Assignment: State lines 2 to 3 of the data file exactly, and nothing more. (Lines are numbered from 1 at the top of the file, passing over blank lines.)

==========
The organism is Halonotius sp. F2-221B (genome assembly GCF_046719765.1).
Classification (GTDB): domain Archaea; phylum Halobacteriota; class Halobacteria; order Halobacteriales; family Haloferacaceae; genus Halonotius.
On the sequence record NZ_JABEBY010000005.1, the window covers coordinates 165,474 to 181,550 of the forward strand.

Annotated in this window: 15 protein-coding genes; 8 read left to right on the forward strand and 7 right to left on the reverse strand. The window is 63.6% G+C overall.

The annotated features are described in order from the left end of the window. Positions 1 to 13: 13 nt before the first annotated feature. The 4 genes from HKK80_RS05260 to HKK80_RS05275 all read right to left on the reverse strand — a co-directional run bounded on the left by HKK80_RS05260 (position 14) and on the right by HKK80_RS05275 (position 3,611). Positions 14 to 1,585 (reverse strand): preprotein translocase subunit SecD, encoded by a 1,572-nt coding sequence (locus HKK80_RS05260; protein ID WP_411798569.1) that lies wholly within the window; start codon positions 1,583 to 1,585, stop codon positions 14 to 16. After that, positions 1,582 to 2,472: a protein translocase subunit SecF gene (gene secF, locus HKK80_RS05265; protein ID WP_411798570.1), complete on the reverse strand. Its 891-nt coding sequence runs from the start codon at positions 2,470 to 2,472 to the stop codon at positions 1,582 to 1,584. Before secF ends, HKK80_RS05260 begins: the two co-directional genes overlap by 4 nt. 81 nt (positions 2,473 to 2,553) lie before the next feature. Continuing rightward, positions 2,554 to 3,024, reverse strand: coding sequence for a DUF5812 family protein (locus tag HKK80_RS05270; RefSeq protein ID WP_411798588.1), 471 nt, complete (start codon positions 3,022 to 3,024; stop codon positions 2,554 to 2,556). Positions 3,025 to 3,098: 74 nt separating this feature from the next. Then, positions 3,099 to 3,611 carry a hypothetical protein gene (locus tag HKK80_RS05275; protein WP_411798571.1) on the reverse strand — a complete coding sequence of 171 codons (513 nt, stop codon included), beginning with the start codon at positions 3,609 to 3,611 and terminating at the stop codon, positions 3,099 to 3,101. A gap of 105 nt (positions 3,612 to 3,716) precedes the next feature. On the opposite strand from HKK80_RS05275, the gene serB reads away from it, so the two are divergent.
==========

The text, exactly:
Classification (GTDB): domain Archaea; phylum Halobacteriota; class Halobacteria; order Halobacteriales; family Haloferacaceae; genus Halonotius.
On the sequence record NZ_JABEBY010000005.1, the window covers coordinates 165,474 to 181,550 of the forward strand.